At 19 years old, Morgan Frazier looks like the perfect combination of sugar and spice, and the best part of it is, she sounds like it, too. And she should. She has been developing her talent since she started performing at the age of 5. She made her first album at 9, picked up the guitar and started writing at 10 and won her first Nashville songwriting competition at 12, beating out much older, more experienced writers. That caught the attention of all the right people and Morgan found herself in the writers’ room with Nashville’s best, including Dean Dillon (George Strait’s “The Chair”) and Paul Overstreet (Randy Travis’ “Forever and Ever, Amen”). She’s now out promoting her first single, a humorous look at finding the perfect guy, “Yellow Brick Road.”
Don’t be fooled by Rachele Lynae’s small stature. Yes, the 24-year-old is petite, but her room-filling voice is anything but. While her debut release, “Party ’Til the Cows Come Home,” may have leaned toward the cliché in title, the way Rachele—a protégé of Jamie O’Neal—delivered the thumping anthem displayed a one-of-a-kind approach to country-rock. Sassy new single “Fishin’ for Something,” co-written by Rachele, furthers establishes the young singer as one of the new year’s heartiest voices, and one who could follow in the feisty footsteps of artists like Miranda Lambert or even Gretchen Wilson. Even more unique? She hails from Kodiak, Alaska, which we find pretty darn cool.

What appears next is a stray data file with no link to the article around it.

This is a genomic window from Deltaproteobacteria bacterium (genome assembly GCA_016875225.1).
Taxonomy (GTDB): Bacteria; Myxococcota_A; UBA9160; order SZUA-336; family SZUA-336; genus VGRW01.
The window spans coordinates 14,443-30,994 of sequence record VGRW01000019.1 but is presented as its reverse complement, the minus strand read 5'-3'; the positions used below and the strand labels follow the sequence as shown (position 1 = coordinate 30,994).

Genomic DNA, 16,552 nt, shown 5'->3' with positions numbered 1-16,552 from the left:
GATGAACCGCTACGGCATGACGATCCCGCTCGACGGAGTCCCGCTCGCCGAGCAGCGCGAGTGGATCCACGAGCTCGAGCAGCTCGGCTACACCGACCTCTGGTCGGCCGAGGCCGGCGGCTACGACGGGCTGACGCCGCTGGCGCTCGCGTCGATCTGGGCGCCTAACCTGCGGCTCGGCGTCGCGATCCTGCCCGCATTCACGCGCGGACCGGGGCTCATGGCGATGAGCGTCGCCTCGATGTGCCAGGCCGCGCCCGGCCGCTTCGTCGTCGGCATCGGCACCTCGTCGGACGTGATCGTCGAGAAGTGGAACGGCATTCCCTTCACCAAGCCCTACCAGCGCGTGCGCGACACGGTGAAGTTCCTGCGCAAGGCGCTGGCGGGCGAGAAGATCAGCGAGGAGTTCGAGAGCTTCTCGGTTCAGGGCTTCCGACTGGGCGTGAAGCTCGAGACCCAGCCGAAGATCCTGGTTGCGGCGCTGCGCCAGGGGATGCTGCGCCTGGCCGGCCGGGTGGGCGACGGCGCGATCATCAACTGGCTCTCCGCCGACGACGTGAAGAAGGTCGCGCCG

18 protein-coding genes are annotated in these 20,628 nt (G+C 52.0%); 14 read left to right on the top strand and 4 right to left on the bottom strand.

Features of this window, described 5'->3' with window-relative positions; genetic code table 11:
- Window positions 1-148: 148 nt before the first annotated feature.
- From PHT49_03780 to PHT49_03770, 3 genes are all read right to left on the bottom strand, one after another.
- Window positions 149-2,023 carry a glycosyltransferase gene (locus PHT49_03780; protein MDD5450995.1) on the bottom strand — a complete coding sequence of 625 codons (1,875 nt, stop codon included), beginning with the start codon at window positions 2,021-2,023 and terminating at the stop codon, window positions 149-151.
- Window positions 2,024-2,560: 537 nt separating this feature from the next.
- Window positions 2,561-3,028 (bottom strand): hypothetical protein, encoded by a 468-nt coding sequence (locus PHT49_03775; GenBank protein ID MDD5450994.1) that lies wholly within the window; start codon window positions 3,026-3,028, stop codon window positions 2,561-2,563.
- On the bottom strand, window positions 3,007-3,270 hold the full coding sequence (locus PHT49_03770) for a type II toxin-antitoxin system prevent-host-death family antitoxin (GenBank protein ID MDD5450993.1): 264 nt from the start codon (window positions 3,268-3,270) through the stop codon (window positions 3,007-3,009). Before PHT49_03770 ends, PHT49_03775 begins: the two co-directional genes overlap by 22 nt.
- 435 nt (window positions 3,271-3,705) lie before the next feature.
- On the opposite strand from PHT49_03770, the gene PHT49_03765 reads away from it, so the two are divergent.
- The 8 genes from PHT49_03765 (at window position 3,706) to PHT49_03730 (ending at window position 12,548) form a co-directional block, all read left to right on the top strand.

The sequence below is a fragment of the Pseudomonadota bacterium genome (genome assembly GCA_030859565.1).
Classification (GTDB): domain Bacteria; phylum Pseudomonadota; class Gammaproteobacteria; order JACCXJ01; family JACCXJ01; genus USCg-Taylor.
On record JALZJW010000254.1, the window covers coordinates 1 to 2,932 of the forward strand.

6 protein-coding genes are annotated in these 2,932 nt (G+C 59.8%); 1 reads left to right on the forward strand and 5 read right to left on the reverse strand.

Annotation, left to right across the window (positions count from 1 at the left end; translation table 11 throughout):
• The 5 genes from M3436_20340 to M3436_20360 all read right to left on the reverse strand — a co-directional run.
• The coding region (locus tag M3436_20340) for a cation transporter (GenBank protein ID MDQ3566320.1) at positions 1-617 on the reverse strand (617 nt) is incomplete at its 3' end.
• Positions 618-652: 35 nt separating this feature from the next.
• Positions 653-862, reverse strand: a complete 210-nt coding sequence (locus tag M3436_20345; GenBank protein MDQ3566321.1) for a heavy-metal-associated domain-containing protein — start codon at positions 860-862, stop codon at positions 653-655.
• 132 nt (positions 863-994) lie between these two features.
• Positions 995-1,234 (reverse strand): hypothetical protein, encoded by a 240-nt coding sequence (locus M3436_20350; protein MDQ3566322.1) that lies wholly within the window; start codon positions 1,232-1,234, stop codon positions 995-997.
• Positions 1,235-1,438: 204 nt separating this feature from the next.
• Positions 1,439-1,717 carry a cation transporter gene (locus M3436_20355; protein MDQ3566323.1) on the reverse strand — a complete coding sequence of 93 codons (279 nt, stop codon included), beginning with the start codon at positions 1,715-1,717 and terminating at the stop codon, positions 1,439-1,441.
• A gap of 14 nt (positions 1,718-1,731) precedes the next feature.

If resilience alone can propel a band to success, Parmalee is already on the path to greatness. In late 2010, while packing up after a show, the band’s drummer, Scott Thomas, was shot three times during an attempted car-jacking. He bled out and his heart stopped twice while he was being helicoptered to the trauma unit, but, after a 10-day coma and 35-day hospital stay, he recovered. And in early 2011, he was well enough to perform with brother Matt, cousin Barry Knox and pal Josh McSwain, and the group secured a record deal with Stoney Creek, proving that they have more than just resilience—they have talent, too. The boys burst onto the country scene with their debut party anthem, “Musta Had a Good Time,” and recently released their second single, “Carolina.”